July 22 2014 Latest news:
Monday, January 27, 2014
Just a stone’s throw away from the centre of Fakenham is the town’s “hidden gem” –an internationally-important wildlife site which many residents do not know exists.
Now Robin Parker, the chairman of the Fakenham branch of Norfolk Wildlife Trust, has unveiled his exciting plans to develop it into a nature reserve.
Mr Parker, 69, has bought half of the 12 acres of fen and water meadow, known as Edmundson’s Acres, from Fakenham Area Partnership and is hoping to buy the rest from Fakenham Town Council.
He is developing it into Parker’s Peace nature reserve, with particular emphasis on wildflowers and invertebrates.
The land is off Gogg’s Mill Road and consists of four fields, three of which are designated Sites of Special Scientific Interest, by Natural England, one is a Norfolk Wildlife Trust County Wildlife Site and they all lie within a Special Area of Conservation, a Brussels designation under the European Habitats Directive.
These all protect the land from development.
Breeding otters, kingfishers and white-clawed crayfish can be found in the River Wensum which runs through the site, which is also home to a barn owl, voles, the rare Desmoulin’s whorl snail and numerous birds including blue tits, great tits, chaffinches and robins.
Mr Parker said: “It is rare to have a wonderful place like this, so close to a town centre, just 20 metres behind a Tesco supermarket, which is so peaceful.
“I’d say 99% of people in Fakenham don’t know this place exists – it is Fakenham’s hidden gem.”
Much of the land’s importance is due to its location.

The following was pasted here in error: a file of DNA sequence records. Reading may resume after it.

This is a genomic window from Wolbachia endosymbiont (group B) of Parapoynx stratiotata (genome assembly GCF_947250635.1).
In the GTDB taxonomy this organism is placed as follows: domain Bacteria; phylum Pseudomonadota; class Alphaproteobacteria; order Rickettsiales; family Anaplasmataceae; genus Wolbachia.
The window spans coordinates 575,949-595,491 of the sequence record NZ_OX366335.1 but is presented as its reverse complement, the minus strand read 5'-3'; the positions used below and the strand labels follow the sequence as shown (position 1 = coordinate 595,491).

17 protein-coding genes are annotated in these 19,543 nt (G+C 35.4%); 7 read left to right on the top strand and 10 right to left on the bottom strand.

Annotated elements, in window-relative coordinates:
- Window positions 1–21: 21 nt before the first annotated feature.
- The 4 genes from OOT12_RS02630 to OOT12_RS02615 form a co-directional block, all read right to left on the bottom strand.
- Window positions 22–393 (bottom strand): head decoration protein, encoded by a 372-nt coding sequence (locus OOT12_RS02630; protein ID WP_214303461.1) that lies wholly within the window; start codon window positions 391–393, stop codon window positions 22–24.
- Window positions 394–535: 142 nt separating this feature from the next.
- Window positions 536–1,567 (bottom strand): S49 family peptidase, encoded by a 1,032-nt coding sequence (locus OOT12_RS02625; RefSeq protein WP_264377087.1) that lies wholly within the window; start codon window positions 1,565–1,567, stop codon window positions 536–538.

The emphasis of conservationists now is to link reserves together to form wildlife corridors so that species can move freely between them.
The land lies between The Hawk and Owl Trust’s Sculthorpe Moor Nature Reserve and Norfolk Ornithologists’ Association’s Hempton Marsh reserve, to the west, and Pensthorpe Nature Reserve and Senowe Park to the east.
Mr Parker, who lives in Fakenham, has had a bird hide built on the site and is working with experts to develop the land.
He said: “I grew up near a bomb site in Ipswich. As a child I was amazed to see, amongst all of this devastation, were the most beautiful flowers.
“Since then it has been my lifelong dream to develop a wildflower meadow and I’m delighted to now have the chance to do so in my home town.
“The land has never been looked after and this will be an asset to Fakenham.
“It takes years to fully develop a wildflower meadow.
“I’m now approaching 70, so maybe when I’m 80 I’ll sit on a log and admire what has been achieved.”
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